I'm in Los Angeles at the California Endowment attending the HIMSS Southern California Chapter Annual Healthcare IT Conference today. I was invited to speak on the topic of social media this afternoon, so I'm grateful to be here.
The theme of the conference is around Healthcare Consumerism and the Twitter hashtag is #HITCon13.
The opening keynote was delivered by Kenneth W. Kizer, MD, MPH, Director of the UC Davis Institute for Population Health Improvement (IPHI). He described some innovative programs like the California Health eQuality (CHeQ) Program, a California HIE program. There are other grant programs supporting HIEs in California, so it seems that other states will be able to learn from these models. You can learn more by visiting the IPHI website.
He also addressed the increasing costs of health care and the unsustainable model that currently exists today. Health care is a complex adaptive system, so change occurs when we pull on key change levers like: financing, performance measurement, health IT, consumerism, and regulations.
How do you define healthcare consumerism? Patient centeredness. Patient empowerment. Patient engagement. Patient autonomy. What exactly do these big terms mean? Including big words in a federal grant request may help you get government funding, but if these terms are not adequately understood by health care professionals, then we won't achieve healthcare consumerism. We can distill all of these terms down to the 5 C's (or 7 C's): Choice (control), convenience, collaboration (connected), comfort, and cost. Patients want to share their health information with family members and they want care coordination to get easier. They want to see efficiencies in the healthcare system. When we achieve this for patients, then we will begin understanding healthcare consumerism.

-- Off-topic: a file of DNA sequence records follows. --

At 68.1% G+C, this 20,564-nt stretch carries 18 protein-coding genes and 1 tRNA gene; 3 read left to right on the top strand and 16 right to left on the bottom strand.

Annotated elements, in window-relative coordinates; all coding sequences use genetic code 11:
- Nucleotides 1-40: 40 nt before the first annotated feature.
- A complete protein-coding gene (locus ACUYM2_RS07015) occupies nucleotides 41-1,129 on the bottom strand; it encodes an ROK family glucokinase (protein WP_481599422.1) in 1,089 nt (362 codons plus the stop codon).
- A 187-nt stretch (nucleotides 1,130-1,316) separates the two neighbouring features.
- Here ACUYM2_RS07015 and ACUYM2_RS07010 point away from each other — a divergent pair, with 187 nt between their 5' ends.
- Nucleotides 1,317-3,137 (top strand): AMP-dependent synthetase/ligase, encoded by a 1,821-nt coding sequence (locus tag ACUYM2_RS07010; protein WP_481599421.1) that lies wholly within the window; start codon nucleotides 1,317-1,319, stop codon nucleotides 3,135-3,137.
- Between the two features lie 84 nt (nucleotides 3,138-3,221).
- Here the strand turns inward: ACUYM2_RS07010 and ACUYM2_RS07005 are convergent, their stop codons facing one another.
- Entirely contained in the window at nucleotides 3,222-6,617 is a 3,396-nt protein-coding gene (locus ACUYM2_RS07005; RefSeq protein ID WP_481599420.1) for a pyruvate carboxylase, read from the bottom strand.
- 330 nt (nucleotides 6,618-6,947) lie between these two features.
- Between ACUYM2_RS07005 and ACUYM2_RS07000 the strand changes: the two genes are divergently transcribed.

If we look at other industries, we see major transformations that have been driven by technology and consumerism. For instance, traditional bookstores are hurting because of cloud-based businesses like Amazon.
There are many IT tools that are transforming healthcare, but how effectively are they getting incorporated into patient care today? The HIMSS community has a great opportunity to leverage these tools and platforms to improve population health management and to achieve the 5 C's of health care consumerism.
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